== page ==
Magazine article The Christian Century

A Just and Generous Nation: Abraham Lincoln and the Fight for American Opportunity

Magazine article The Christian Century

A Just and Generous Nation: Abraham Lincoln and the Fight for American Opportunity

Article excerpt

A Just and Generous Nation: Abraham Lincoln and the Fight for American Opportunity

By Harold Holzer and Norton Garfinkle

Basic Books, 311 pp., $27.99


We are, happily, not finished with Abraham Lincoln, nor shall we ever be. Lincoln's singular combination of principle, passion, and cunning makes him a continuing reference point for our democratic future. Because he was exceedingly cagey on the execution of the Civil War, deliberately ambiguous about policy, and capable of continuing growth, it is not easy to determine his political intention at every turn. His war policy at the outset was designed not to "free the slaves," but to "preserve and maintain the union." Harold Holzer and Norton Garfinkle propose that Lincoln's fundamental cause was for "free labor."

Lincoln had in purview both his own hard scrabble life in his early days and the life of his unsuccessful father. Lincoln meant by "free labor" that every American should be free to advance to the "middle class" and to enjoy the fruit of his own labor. Labor's produce should not be siphoned off to support non-laborers (the ownership class) in a way that denies prosperity to those who do labor.

Lincoln's political aim was to assure that states added to the Union in the west remained free from slavery. His reasoning was twofold: slave labor competes unfairly with free labor, and slave labor denies the slaves prosperity from their own labor. The task, to prevent any more slave states, tacitly recognized that slavery could not continue in a Union with a growing and disproportionate number of states assuring free labor.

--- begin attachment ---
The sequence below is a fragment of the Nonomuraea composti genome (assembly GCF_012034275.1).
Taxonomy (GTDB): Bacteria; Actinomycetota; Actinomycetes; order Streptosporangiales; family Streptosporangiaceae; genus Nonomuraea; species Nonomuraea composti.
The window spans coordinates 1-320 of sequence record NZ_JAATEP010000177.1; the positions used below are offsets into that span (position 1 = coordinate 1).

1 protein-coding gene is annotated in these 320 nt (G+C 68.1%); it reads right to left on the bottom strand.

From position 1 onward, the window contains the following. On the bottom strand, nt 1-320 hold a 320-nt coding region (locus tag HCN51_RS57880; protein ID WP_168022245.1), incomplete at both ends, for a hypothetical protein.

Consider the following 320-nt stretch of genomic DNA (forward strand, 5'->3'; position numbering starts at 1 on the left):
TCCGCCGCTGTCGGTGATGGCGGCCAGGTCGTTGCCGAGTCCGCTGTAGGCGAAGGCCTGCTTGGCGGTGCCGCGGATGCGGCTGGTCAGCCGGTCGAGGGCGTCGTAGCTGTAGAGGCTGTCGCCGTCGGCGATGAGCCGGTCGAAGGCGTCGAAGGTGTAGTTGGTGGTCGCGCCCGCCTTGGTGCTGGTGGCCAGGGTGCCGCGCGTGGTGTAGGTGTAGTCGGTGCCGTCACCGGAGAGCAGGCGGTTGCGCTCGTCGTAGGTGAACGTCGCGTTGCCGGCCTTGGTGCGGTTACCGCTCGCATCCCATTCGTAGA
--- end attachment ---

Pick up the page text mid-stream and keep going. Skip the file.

At the same time, Lincoln fully respected the constitutional guarantees for slavery in the southern states. He was for some time no advocate of abolition. He eventually justified the emancipation of slaves as a military necessity that was otherwise precluded by the Constitution.

But he kept his eye on the new states that must be free for free labor. Thus Lincoln declared in 1861: "Labor is prior to, and independent of capital. Capital is only the fruit of labor, and could never have existed if labor had not first existed. Labor is the superior of capital, and deserves much the higher consideration." And in 1864 he averred:

   The world has never had a good definition of the word liberty,
   and the American people, just now, are in want of one. We
   all declare for liberty; but in using the same word we do not
   all mean the same thing. With some the word liberty may
   mean for each man to do as he pleases with himself, and the
   product of his labor; while with others the same word may
   mean for some men to do as they please with other men, and
   the product of other men's labor.

Lincoln stated clearly in his "house divided" rhetoric that the Union could not tolerate the democratic practice of free labor and at the same time the aristocratic practice of slave labor that offered unfair competition. Thus, Holzer and Garfinkle contend, the war was fought in order to create a venue for free labor that would not need to compete with an ownership class that lived off the labor of others.

The authors trace the complex political and military steps whereby Lincoln shepherded the Union "to the proposition that all men are created equal"--both equal in opportunity and equal in the chance to enjoy prosperity from free labor. Lincoln saw "that slavery was immoral because it violated the just position that one person should not own the fruits of the labor of another person--black or white. …

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